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New research: Using less bedding can benefit in-transit market pigs

In a new study funded by the Pork Checkoff, researchers at Texas Tech and Iowa State universities found that the pork industry can generally use less bedding year-round than it currently does, while improving overall animal well-being – a breakthrough finding that could save the industry an estimated $10.1 million per year.

John McGlone, a swine researcher at Texas Tech University and principal researcher for the study, along with Anna Butters-Johnson, an Iowa State University researcher, looked at various rates of bedding in semitrailers at different times of year and in different locations throughout the Midwest. This approach provided data representing cold, mild, and hot weather. Specifically, the research trials showed that groups of pigs headed to market can experience lower mortality rates in warm weather and overall improved well-being year-round when less bedding is used in transport trailers. According to McGlone, the current standard in the industry is to use four bales of bedding per semitrailer.

According to Sherrie Niekamp, Checkoff’s director of swine welfare, the pork industry overall is doing a good job of transporting its roughly 2 million pigs per week in a safe and pig-friendly way. Statistics back up this assessment, with more than 99.3% of pigs sent to market arriving in good condition.

The Transport Quality Assurance task force will take this new research into consideration when updating the program’s transport recommendations. The current TQA Handbook is online at pork.org.

For more information, contact Sherrie Niekamp, Checkoff’s animal welfare director, at SNiekamp@pork.org or 515-223-3533.

Checkoff-funded PRRS research compiled

While porcine reproductive and respiratory syndrome (PRRS) is a formidable and costly enemy to fight, extensive research funded by the Pork Checkoff is helping the pork industry gain ground in the battle against this tenacious virus.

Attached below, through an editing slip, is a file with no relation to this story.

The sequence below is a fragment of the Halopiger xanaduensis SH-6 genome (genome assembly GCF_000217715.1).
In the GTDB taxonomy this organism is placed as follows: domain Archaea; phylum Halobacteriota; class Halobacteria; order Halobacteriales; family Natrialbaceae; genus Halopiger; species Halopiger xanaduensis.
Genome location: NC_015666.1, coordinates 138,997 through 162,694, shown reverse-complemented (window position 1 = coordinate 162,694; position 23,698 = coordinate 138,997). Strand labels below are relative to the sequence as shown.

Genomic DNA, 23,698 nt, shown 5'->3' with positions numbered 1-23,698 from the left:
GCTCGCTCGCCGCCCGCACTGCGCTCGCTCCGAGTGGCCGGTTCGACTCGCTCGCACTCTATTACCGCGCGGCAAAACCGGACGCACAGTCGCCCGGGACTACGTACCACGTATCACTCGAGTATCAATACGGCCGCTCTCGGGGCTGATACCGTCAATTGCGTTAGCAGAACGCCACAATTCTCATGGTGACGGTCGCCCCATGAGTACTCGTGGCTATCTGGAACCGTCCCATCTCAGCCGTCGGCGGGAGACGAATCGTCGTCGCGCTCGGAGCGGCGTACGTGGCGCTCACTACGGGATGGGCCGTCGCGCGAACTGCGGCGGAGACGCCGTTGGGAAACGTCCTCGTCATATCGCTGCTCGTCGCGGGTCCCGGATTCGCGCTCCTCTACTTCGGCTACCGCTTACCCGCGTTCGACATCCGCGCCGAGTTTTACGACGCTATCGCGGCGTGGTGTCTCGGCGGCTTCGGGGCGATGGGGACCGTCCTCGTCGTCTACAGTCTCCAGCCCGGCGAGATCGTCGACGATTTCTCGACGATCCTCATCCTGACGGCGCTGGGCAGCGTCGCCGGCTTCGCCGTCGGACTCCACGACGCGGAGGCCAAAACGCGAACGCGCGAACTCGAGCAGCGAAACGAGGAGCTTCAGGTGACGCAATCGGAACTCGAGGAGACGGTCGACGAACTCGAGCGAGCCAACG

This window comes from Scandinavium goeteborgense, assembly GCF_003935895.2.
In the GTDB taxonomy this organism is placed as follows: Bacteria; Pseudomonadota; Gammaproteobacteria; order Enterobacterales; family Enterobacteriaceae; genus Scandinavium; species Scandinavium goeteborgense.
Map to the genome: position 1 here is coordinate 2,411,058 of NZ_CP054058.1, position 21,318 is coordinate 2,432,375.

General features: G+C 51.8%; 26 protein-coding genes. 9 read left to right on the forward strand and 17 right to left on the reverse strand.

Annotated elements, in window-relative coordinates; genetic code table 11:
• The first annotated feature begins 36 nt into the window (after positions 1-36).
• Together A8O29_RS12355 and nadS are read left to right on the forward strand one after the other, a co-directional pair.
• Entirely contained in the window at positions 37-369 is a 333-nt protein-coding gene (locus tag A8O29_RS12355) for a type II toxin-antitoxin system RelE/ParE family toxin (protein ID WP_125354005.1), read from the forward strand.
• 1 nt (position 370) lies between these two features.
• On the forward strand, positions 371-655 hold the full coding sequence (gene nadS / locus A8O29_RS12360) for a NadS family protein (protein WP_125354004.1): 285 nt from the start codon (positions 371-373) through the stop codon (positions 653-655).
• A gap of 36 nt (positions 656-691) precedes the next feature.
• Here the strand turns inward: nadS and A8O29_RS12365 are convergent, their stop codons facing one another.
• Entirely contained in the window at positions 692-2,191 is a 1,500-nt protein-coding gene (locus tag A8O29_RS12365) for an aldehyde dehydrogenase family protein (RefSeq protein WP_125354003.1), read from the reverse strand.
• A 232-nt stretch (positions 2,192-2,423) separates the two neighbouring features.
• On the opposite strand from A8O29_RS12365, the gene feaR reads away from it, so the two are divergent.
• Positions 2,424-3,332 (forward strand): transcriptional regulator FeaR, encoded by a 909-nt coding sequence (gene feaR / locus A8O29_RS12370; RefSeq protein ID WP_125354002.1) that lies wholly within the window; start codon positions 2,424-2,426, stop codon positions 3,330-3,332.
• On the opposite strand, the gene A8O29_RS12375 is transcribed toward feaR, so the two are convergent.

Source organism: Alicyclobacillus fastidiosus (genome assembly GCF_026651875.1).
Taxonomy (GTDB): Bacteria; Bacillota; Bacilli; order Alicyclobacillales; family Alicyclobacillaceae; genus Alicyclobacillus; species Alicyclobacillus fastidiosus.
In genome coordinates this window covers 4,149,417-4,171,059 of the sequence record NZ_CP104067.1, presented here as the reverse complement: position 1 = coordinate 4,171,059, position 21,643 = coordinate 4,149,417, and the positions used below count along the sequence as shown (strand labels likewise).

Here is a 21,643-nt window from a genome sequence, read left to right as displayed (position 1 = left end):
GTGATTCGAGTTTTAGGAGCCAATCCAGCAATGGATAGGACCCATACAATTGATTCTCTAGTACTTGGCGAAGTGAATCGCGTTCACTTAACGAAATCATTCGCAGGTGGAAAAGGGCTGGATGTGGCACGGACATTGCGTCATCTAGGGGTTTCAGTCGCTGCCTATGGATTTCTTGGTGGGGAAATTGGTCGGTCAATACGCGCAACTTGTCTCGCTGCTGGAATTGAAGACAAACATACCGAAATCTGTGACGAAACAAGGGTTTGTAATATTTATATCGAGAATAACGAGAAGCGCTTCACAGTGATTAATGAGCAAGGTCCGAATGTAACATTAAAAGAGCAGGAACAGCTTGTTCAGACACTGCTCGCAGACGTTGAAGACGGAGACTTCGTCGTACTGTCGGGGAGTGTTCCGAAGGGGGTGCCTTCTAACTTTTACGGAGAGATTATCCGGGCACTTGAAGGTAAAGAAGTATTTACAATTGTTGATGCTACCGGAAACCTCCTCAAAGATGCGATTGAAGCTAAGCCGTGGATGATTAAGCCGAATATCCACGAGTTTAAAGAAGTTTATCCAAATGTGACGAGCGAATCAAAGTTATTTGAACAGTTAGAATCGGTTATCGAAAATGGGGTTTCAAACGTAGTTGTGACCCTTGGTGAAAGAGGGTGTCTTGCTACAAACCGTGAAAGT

“The Pork Checkoff is committed to finding practical solutions to this very complex disease through investments in research,” says National Pork Board President Everett Forkner, who notes that the Checkoff recently mailed producers a copy of the 40-page PRRS Initiative Research 2004-2011 Report. The booklet’s topics include immunology and vaccine development, epidemiology, risk factors and control strategies, diagnostic tests and PRRS surveillance, regional elimination, and genetic resistance to disease.

“Thanks to the breadth of the research that has been gathered in recent years, our understanding of PRRS is increasing by leaps and bounds,” says Lisa Becton, Checkoff’s director of swine health information and research, who notes that the PRRS Initiative Research Program supported by the Pork Checkoff’s Swine Health Committee has funded 123 projects totaling more than $10 million since 2004.

For more information, contact Lisa Becton, Checkoff’s director of swine health information and research, at LBecton@pork.org or 515-223-2791. The research booklet is available in electronic format on pork.org.

2012 Environmental Stewards nominations due

Applications to the National Pork Board for the 2012 Pork Industry Environmental Stewards Awards are due by March 31, 2012. Along with cosponsor National Hog Farmer, Checkoff recognizes up to four pork producers each year who demonstrate the industry’s commitment to environmental stewardship. Applications can be found at pork.org under the programs heading.

For more information, contact Allan Stokes, Checkoff’s environmental director, at AStokes@pork.org or 515-223-3447.